Restricted access

Richard Upjohn Light

–674. 30. Horsley , V. Remarks on ten consecutive cases of operations upon the brain and cranial cavity to illustrate the details and safety of the method employed. Brit. med. J. , 1887 , 1 : 863 – 865 . Horsley , V. Remarks on ten consecutive cases of operations upon the brain and cranial cavity to illustrate the details and safety of the method employed. Brit. med. J. , 1887, 1: 863–865. 31. Horsley , V. Antiseptic wax. Brit. med. J. , 1892 , 1 : 1165 . See also: University of London. Report to to

Restricted access

Richard U. Light

problem handicapped by an interdiction against free transfer of animal evidence into human conclusions, and by a wide personal choice of values ranging from the scientifically absolute to the clinically tolerable. In this paper I shall do no more than to marshall the available evidence, add a new sampling, and reach an obviously temporary opinion. The question of the safety of animal thrombin, however, is of the moment: the cancellation in large part of the production of serum albumin resulted unavoidably in reduction of the by-products from which up to now human

Restricted access

R. Rabinovitch

wore spruce little holsters on their belts. The pistol butts could not be mistaken for syringes. They took their front row places, and all waited in silence. Tall, erect, white-haired Clovis Vincent walked into the room. Dressed in a white laboratory coat fastened by safety pins, the open collar showing the top of his favorite turtle-necked pullover, the Professor asked that the first patient be brought in. Clovis Vincent leans over the stretcher, lifts away the sheets and presents his first case: This is a child about 4 years old, name and identity unknown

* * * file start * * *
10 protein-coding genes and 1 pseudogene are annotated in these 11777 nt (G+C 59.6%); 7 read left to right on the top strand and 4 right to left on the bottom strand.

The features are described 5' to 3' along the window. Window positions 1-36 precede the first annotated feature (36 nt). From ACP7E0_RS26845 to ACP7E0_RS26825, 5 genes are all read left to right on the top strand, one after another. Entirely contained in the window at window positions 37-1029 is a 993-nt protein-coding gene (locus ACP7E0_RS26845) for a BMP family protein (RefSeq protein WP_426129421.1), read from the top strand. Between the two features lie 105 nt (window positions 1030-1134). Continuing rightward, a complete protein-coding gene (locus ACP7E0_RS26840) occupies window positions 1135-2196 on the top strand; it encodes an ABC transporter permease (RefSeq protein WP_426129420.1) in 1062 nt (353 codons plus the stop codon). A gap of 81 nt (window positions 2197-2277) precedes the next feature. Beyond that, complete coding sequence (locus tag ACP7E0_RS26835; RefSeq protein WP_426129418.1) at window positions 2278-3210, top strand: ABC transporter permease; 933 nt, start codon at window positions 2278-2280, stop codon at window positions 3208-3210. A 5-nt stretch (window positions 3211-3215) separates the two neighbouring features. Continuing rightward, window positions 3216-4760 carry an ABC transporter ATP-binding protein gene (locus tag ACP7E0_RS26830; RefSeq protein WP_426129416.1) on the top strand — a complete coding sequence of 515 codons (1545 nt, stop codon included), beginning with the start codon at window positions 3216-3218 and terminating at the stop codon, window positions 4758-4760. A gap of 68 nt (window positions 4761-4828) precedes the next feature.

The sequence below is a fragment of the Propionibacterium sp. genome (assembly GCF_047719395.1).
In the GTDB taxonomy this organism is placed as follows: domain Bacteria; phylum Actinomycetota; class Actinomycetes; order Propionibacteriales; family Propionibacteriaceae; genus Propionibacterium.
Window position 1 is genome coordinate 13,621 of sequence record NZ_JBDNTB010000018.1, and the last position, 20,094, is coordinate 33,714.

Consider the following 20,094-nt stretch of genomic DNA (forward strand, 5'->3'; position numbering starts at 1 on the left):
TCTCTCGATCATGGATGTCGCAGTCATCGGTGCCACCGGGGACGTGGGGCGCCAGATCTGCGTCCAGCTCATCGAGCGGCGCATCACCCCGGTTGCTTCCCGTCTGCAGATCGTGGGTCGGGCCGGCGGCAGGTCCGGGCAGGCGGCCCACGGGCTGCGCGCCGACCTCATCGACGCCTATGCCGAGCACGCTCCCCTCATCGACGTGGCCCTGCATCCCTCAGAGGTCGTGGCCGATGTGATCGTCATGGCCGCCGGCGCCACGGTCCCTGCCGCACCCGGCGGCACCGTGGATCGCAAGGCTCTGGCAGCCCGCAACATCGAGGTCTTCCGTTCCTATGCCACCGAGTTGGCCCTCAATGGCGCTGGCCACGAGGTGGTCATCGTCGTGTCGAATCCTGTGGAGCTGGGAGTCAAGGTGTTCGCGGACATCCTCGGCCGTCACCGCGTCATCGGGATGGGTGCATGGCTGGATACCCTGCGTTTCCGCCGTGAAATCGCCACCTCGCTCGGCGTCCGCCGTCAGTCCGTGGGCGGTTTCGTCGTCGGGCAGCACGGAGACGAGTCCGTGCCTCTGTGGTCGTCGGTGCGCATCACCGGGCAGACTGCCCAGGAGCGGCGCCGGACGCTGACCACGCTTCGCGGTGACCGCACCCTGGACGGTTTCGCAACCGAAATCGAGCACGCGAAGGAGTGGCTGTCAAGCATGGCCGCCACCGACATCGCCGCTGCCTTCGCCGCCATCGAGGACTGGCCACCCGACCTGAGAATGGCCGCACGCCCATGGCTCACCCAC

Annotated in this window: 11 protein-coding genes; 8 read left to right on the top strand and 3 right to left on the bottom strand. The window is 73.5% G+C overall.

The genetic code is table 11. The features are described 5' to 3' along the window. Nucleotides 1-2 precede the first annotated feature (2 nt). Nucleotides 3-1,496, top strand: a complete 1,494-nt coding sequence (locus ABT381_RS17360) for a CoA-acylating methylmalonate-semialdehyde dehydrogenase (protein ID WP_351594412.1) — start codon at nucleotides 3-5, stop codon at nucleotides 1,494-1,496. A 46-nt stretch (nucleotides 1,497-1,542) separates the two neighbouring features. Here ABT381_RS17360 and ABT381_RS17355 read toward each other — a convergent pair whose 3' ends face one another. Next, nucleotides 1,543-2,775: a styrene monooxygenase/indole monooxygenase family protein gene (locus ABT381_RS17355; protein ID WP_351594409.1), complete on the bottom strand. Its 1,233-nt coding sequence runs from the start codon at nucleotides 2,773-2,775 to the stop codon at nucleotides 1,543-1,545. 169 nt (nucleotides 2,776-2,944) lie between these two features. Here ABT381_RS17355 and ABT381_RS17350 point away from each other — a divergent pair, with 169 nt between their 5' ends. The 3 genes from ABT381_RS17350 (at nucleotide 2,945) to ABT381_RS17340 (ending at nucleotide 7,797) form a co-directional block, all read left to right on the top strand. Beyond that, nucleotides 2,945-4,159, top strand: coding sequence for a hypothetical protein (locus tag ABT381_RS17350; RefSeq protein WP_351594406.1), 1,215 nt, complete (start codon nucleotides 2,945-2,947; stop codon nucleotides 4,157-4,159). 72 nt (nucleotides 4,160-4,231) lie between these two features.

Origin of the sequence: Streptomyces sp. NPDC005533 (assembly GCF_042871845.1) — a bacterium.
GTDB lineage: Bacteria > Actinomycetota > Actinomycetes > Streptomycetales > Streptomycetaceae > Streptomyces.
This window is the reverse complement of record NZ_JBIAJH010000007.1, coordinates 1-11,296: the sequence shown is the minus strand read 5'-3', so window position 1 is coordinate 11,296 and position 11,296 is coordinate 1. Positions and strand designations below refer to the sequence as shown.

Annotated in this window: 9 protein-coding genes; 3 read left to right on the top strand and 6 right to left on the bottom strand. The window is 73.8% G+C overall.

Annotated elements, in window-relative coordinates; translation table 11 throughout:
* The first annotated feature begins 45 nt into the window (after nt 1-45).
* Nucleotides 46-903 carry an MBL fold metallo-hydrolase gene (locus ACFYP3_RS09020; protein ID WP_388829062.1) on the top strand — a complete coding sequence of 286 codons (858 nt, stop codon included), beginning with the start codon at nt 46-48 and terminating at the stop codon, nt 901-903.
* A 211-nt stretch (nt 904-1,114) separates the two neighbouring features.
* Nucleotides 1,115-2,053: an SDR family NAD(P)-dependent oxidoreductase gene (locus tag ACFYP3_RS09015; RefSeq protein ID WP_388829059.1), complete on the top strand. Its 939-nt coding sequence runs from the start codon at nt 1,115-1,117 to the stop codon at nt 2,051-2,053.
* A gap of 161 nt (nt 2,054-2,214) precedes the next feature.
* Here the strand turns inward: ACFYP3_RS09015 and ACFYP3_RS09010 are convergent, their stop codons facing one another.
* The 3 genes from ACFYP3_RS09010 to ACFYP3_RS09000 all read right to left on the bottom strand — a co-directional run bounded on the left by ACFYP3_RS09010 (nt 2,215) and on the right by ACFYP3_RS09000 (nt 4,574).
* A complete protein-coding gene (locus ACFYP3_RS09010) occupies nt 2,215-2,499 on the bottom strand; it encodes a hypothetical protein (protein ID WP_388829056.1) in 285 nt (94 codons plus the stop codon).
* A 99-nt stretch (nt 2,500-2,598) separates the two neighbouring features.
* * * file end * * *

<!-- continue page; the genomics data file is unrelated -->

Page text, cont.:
Restricted access

Donald D. Matson and Julius Wolkin

sufficiently to carry this out with safety. Such an exploratory burr hole is easily made under local anesthesia either before (Cases 3 and 4) or after (Cases 1 and 2) debridement of the wound of entrance and adds very little to the length or shock of the operative procedure. In cases in which the clinical picture of cerebral compression is out of proportion to the extent of the visible brain wound, this exploration for a distant hematoma is especially recommended before attacking the wound of entrance. Brief reports of cases illustrating this type of injury are presented

Restricted access

David F. James and Spencer Braden

, not comparable to the relaxing effect on the spastic muscles. We were thus enabled to achieve an appreciable decrease in spasticity and maintain a comfortable margin of safety in dosage. This margin was increased by the fact that we could attain as satisfactory relaxation of spasticity with moderate doses (0.070 to 0.100 grams). Larger doses (up to 0.140 grams) had a very annoying paralyzing action on normally innervated muscles but produced no greater degree of relaxation on spastic muscles. Interval between Doses . The available literature does not mention the